It?s bloody awful.


Well…yes, it’s bloody awful. It’s like getting a new puppy, and naming it, ‘My new puppy for whom I’m too daft to devise any name but puppy’; and expecting everyone to call it such.

As your article suggests, it’s not just the name, it’s the full monty of MS’s handling of Windows 8 that’s the train wreck. Once more, I’d like to take a step back and away to an arial observation of MS and Apple, and the former’s spectacular dominance over the latter in desktop PC marketshare.

Two more different businesses one can scarcely imagine, and the concept their direct competition one of the most successful artifices of popular media. Apple is a tech company, in its rebirth, that competes on multiple fronts. MS, which never had a rebirth or even near-death experiences, continues in its original incarnation as desktop PC software company that occasionally dabbles in hardware, but primarily strays from its PC desktop software roots in response to Apple, for whom it has a curious, if not misplaced, obsession.

Any of Apple’s competitors may be able to give it serious competition for any one of its many products or services, and even gain the upper hand in relative terms. No company comes close to challenging Apple on every front, nor do they even compete in all those fronts.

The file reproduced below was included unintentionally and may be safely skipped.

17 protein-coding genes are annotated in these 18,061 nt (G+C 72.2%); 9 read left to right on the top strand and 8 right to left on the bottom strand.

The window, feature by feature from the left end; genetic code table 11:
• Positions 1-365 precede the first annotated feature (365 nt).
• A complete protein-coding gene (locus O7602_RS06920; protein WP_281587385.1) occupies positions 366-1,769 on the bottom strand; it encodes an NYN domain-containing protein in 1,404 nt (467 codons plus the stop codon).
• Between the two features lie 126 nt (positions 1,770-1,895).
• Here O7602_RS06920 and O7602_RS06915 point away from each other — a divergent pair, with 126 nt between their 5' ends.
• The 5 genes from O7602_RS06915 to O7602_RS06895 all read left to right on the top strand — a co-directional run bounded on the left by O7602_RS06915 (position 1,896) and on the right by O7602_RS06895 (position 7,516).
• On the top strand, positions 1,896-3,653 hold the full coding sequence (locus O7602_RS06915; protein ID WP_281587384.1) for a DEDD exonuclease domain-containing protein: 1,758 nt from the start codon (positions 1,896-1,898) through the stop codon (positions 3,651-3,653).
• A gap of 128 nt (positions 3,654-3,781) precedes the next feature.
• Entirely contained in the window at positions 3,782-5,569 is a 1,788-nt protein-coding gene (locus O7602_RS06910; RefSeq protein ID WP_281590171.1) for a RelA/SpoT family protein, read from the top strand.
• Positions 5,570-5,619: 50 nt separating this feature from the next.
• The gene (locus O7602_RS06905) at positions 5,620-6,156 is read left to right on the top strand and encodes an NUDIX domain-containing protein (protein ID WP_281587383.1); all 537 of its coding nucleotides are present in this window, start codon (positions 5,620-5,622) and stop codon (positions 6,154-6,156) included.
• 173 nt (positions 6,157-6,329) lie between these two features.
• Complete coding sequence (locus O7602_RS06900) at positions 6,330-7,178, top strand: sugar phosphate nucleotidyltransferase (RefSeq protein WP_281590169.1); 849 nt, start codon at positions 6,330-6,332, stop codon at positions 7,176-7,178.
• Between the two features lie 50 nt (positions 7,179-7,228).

That a company with the limited repertoire of MS, and not just limited repertoire, but creativity, vision and innovation should outcompete Apple so one-sidedly remains an historical anomaly, and should not be seen as MS’s relative competitiveness, en toto, against Apple.

Johnathan Hebert

Also, remember that ARM-based Windows tablets won?t be able to run Microsoft Office, which pretty much eliminates any MS advantage in the Enterprise

MS Office will run on the ARM arch… and it will be bundled in with the device

http://www.engadget.com/2012/07/16/microsoft-office-bundled-with-windows-rt/

mrmwebmax

+

MS Office will run on the ARM arch? and it will be bundled in with the device

http://www.engadget.com/2012/07/16/microsoft-office-bundled-with-windows-rt/

My bad. Note, though, that ARM-based Windows RT tablets can only use Office 2013 RT, and Office 2013 RT can’t run macros, Visual Basic scripts, or third-party add-ons, all of which pretty much (IMHO) still dooms it in the Enterprise:
http://www.zdnet.com/office-2013-for-microsoft-windows-rt-tablets-wont-support-macros….